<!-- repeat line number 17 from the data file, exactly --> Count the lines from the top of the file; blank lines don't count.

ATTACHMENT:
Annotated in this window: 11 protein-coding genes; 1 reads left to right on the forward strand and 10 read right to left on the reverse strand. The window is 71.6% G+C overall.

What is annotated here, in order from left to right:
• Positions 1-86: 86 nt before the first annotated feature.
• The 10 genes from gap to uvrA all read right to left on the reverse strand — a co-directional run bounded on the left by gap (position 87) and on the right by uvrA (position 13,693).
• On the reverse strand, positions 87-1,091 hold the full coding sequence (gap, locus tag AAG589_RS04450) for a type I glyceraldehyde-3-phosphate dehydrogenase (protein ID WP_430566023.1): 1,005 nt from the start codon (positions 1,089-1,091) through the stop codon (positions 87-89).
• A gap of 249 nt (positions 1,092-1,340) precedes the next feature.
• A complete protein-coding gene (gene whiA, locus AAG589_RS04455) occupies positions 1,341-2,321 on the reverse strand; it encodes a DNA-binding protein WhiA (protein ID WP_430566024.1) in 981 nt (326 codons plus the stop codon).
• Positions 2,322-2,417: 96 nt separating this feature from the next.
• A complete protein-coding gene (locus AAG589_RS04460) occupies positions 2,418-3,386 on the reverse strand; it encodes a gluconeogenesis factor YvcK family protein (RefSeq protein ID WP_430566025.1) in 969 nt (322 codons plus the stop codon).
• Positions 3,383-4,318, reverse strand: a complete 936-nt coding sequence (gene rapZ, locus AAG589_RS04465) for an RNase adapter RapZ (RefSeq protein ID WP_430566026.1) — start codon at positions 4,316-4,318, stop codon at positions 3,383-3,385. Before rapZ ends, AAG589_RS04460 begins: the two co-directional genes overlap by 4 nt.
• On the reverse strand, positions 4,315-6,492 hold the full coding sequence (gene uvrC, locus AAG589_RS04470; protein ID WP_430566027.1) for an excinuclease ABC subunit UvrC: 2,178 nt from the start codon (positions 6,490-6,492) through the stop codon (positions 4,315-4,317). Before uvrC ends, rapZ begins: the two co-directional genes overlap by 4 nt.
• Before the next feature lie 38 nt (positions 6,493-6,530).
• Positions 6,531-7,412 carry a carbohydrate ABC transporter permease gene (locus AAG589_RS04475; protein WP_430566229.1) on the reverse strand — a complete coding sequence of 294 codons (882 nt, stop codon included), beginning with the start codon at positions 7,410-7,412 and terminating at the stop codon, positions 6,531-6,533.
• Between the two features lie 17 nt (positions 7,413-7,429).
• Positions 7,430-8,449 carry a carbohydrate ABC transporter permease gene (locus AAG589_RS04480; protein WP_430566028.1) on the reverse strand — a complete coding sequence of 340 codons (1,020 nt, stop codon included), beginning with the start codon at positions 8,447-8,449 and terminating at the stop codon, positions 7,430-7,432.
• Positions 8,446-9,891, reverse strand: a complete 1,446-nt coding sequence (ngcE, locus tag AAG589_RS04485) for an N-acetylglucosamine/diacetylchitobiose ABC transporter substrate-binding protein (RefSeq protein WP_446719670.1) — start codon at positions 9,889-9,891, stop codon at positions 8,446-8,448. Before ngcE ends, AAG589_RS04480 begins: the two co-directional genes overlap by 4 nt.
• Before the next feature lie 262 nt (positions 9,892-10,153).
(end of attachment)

• Before the next feature lie 262 nt (positions 9,892-10,153).